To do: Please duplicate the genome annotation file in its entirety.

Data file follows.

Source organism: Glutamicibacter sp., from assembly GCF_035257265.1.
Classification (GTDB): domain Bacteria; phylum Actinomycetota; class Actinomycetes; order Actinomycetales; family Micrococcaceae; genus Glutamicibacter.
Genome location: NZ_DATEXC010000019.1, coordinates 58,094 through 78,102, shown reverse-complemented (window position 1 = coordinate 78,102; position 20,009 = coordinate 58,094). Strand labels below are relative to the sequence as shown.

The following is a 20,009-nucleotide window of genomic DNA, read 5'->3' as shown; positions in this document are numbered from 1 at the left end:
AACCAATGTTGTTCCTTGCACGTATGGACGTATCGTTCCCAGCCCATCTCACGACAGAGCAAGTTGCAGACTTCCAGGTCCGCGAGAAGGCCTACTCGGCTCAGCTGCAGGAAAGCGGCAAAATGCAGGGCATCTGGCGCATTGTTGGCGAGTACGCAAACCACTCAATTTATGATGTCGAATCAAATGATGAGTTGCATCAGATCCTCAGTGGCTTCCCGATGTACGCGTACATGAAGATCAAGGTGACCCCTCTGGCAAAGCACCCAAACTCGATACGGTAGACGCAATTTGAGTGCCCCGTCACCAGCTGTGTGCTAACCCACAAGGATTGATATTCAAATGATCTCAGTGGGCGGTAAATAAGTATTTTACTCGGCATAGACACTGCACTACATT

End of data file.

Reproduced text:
Source organism: Glutamicibacter sp., from assembly GCF_035257265.1.
Classification (GTDB): domain Bacteria; phylum Actinomycetota; class Actinomycetes; order Actinomycetales; family Micrococcaceae; genus Glutamicibacter.
Genome location: NZ_DATEXC010000019.1, coordinates 58,094 through 78,102, shown reverse-complemented (window position 1 = coordinate 78,102; position 20,009 = coordinate 58,094). Strand labels below are relative to the sequence as shown.

The following is a 20,009-nucleotide window of genomic DNA, read 5'->3' as shown; positions in this document are numbered from 1 at the left end:
AACCAATGTTGTTCCTTGCACGTATGGACGTATCGTTCCCAGCCCATCTCACGACAGAGCAAGTTGCAGACTTCCAGGTCCGCGAGAAGGCCTACTCGGCTCAGCTGCAGGAAAGCGGCAAAATGCAGGGCATCTGGCGCATTGTTGGCGAGTACGCAAACCACTCAATTTATGATGTCGAATCAAATGATGAGTTGCATCAGATCCTCAGTGGCTTCCCGATGTACGCGTACATGAAGATCAAGGTGACCCCTCTGGCAAAGCACCCAAACTCGATACGGTAGACGCAATTTGAGTGCCCCGTCACCAGCTGTGTGCTAACCCACAAGGATTGATATTCAAATGATCTCAGTGGGCGGTAAATAAGTATTTTACTCGGCATAGACACTGCACTACATT